Earlier this month, we held our fourth Europe, Middle East and Africa (EMEA) Faculty peak at our Zurich office, Google’s largest engineering center in the region. This was EMEA’s biggest Faculty Summit to date, with some of EMEA’s foremost computer science academics (103, to be exact) from 73 universities on behalf of 28 countries, plus more than 60 Googlers in attendance. Over the course of three days, participants chose from 48 different sessions, technical streams and tech talks (given by both Googlers and academics) that enclosed a variety of computer science topics including privacy, software engineering and usual language processing.
The Faculty Summit is a chance for us to meet with computer science academics to talk about operations, regional projects and ways we can join forces via our our university programs. These programs comprise our Focused Research Awards, which, to date, are nearing €3.7 million with recent awards in Europe given to researchers exploring privacy, fact discovery, test amplification, optimization and security, among other topics. We also have an academic research plan to understand market algorithms and auctions, the Google European Doctoral Fellowship and the all-purpose research awards program.
This year’s jam-packed agenda incorporated a welcome address by Yossi Matias, senior director and head of Google’s Israel Research and Development Center, covering Google’s engineering activity and new innovations in EMEA; a presentation by Alfred Spector, vice president of research and special initiatives, on our advance to research and innovation; and a presentation by Nelson Mattos, vice president of EMEA product and engineering, on exciting developments and opportunities in Africa and the Middle East. David Konerding presented Google’s Exacycle for Visiting Faculty, a grant program for high-performance, CPU-intensive computing where we’ll award up to 10 capable researchers with at least 100 million computing core-hours each, for a total of 1 billion core-hours. Professor Claudia Eckert, a guest visiting from the Technical University of Munich, gave an insightful appearance on security, privacy and the future of the internet.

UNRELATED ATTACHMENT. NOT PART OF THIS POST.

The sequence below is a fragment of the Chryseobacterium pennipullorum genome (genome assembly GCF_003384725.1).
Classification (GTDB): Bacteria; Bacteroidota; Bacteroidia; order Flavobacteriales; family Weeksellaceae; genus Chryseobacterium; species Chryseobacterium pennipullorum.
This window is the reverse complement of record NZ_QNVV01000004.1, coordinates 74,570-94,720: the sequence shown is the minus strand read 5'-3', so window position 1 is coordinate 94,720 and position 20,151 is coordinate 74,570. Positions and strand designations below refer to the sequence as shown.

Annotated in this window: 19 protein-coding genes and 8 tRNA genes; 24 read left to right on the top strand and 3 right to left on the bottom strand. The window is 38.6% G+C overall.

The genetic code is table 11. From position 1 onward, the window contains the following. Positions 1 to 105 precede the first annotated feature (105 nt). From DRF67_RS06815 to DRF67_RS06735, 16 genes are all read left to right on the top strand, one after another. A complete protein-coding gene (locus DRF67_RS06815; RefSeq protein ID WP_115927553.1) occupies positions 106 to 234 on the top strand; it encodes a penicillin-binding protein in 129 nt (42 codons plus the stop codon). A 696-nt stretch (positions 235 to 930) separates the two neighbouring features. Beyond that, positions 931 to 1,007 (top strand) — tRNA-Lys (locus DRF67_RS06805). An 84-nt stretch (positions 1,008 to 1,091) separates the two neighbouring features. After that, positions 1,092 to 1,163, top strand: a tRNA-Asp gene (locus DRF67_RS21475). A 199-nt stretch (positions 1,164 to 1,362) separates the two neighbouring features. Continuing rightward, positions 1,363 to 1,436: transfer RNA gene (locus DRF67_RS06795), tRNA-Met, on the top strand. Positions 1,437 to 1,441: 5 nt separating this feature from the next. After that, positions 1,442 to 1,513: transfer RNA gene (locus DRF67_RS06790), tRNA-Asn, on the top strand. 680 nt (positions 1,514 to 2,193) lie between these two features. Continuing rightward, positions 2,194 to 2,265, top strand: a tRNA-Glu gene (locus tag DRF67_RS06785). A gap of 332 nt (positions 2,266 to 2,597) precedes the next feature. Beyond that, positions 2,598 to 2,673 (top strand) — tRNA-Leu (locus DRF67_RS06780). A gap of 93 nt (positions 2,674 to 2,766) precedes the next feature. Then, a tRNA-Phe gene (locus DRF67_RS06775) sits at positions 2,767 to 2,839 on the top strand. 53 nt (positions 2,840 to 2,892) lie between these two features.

We also held one-on-one break-out sessions where academics and Googlers could meet confidentially and discuss topics of personal interest, such as how to expand a well-constructed research award proposal, how to apply for a sabbatical at Google or how to gain Google support for a discussion in a applicable research area.
The Summit provides a great opportunity to build and make stronger research and academic collaborations. Our hope is to drive technology forward by fostering equally beneficial relationships with our academic colleagues and their universities.
Stay tuned for more facts about the North America Faculty Summit in New York, July 13-15.